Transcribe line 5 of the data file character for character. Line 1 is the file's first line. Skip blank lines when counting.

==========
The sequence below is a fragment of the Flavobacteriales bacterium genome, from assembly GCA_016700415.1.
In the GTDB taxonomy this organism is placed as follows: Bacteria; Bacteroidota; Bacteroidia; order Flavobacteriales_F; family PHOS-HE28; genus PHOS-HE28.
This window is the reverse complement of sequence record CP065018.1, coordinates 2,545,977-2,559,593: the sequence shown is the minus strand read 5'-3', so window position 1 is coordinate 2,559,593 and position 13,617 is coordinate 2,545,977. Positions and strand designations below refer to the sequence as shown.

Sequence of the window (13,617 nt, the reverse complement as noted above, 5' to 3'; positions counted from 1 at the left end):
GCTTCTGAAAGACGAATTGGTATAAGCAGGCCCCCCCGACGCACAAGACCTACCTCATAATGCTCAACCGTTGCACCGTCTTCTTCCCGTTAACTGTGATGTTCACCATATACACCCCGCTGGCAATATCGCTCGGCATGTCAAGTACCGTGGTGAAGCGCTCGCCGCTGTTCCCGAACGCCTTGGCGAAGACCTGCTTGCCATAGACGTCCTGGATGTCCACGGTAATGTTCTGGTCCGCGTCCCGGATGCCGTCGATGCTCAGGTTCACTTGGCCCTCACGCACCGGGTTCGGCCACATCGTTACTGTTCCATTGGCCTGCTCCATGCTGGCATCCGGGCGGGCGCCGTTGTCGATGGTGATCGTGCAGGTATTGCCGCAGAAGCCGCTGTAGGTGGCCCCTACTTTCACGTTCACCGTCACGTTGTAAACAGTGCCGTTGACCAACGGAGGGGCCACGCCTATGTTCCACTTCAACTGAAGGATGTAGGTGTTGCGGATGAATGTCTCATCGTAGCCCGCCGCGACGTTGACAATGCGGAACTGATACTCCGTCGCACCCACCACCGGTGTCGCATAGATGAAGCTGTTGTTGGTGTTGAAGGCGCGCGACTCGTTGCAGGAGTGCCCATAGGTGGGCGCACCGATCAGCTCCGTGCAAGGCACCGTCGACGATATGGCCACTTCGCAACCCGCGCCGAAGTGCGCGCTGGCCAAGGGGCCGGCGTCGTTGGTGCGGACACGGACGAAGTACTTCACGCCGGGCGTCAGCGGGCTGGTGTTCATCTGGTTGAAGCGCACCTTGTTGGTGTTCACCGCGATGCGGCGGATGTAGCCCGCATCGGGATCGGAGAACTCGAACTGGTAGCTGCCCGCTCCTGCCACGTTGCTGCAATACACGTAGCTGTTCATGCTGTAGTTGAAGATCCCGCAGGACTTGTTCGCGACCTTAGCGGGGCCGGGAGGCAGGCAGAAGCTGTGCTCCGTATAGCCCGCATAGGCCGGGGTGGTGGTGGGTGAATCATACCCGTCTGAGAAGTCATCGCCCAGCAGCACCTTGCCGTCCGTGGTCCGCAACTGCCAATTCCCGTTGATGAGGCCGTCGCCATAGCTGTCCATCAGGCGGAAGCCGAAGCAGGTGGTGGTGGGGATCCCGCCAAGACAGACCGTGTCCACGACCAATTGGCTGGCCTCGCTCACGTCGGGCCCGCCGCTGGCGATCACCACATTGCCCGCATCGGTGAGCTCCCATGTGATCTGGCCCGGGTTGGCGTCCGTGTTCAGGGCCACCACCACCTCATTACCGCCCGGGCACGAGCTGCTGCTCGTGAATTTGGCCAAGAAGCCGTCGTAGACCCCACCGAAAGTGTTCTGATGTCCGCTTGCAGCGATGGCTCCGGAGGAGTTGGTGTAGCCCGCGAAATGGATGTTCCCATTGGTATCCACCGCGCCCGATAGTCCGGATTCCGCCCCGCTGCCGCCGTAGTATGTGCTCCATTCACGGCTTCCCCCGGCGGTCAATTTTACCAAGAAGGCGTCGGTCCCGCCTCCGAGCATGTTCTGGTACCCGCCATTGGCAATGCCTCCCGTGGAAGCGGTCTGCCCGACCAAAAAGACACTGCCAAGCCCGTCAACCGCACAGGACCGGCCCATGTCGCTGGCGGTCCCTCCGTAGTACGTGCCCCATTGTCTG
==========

GCTTCTGAAAGACGAATTGGTATAAGCAGGCCCCCCCGACGCACAAGACCTACCTCATAATGCTCAACCGTTGCACCGTCTTCTTCCCGTTAACTGTGATGTTCACCATATACACCCCGCTGGCAATATCGCTCGGCATGTCAAGTACCGTGGTGAAGCGCTCGCCGCTGTTCCCGAACGCCTTGGCGAAGACCTGCTTGCCATAGACGTCCTGGATGTCCACGGTAATGTTCTGGTCCGCGTCCCGGATGCCGTCGATGCTCAGGTTCACTTGGCCCTCACGCACCGGGTTCGGCCACATCGTTACTGTTCCATTGGCCTGCTCCATGCTGGCATCCGGGCGGGCGCCGTTGTCGATGGTGATCGTGCAGGTATTGCCGCAGAAGCCGCTGTAGGTGGCCCCTACTTTCACGTTCACCGTCACGTTGTAAACAGTGCCGTTGACCAACGGAGGGGCCACGCCTATGTTCCACTTCAACTGAAGGATGTAGGTGTTGCGGATGAATGTCTCATCGTAGCCCGCCGCGACGTTGACAATGCGGAACTGATACTCCGTCGCACCCACCACCGGTGTCGCATAGATGAAGCTGTTGTTGGTGTTGAAGGCGCGCGACTCGTTGCAGGAGTGCCCATAGGTGGGCGCACCGATCAGCTCCGTGCAAGGCACCGTCGACGATATGGCCACTTCGCAACCCGCGCCGAAGTGCGCGCTGGCCAAGGGGCCGGCGTCGTTGGTGCGGACACGGACGAAGTACTTCACGCCGGGCGTCAGCGGGCTGGTGTTCATCTGGTTGAAGCGCACCTTGTTGGTGTTCACCGCGATGCGGCGGATGTAGCCCGCATCGGGATCGGAGAACTCGAACTGGTAGCTGCCCGCTCCTGCCACGTTGCTGCAATACACGTAGCTGTTCATGCTGTAGTTGAAGATCCCGCAGGACTTGTTCGCGACCTTAGCGGGGCCGGGAGGCAGGCAGAAGCTGTGCTCCGTATAGCCCGCATAGGCCGGGGTGGTGGTGGGTGAATCATACCCGTCTGAGAAGTCATCGCCCAGCAGCACCTTGCCGTCCGTGGTCCGCAACTGCCAATTCCCGTTGATGAGGCCGTCGCCATAGCTGTCCATCAGGCGGAAGCCGAAGCAGGTGGTGGTGGGGATCCCGCCAAGACAGACCGTGTCCACGACCAATTGGCTGGCCTCGCTCACGTCGGGCCCGCCGCTGGCGATCACCACATTGCCCGCATCGGTGAGCTCCCATGTGATCTGGCCCGGGTTGGCGTCCGTGTTCAGGGCCACCACCACCTCATTACCGCCCGGGCACGAGCTGCTGCTCGTGAATTTGGCCAAGAAGCCGTCGTAGACCCCACCGAAAGTGTTCTGATGTCCGCTTGCAGCGATGGCTCCGGAGGAGTTGGTGTAGCCCGCGAAATGGATGTTCCCATTGGTATCCACCGCGCCCGATAGTCCGGATTCCGCCCCGCTGCCGCCGTAGTATGTGCTCCATTCACGGCTTCCCCCGGCGGTCAATTTTACCAAGAAGGCGTCGGTCCCGCCTCCGAGCATGTTCTGGTACCCGCCATTGGCAATGCCTCCCGTGGAAGCGGTCTGCCCGACCAAAAAGACACTGCCAAGCCCGTCAACCGCACAGGACCGGCCCATGTCGCTGGCGGTCCCTCCGTAGTACGTGCCCCATTGTCTG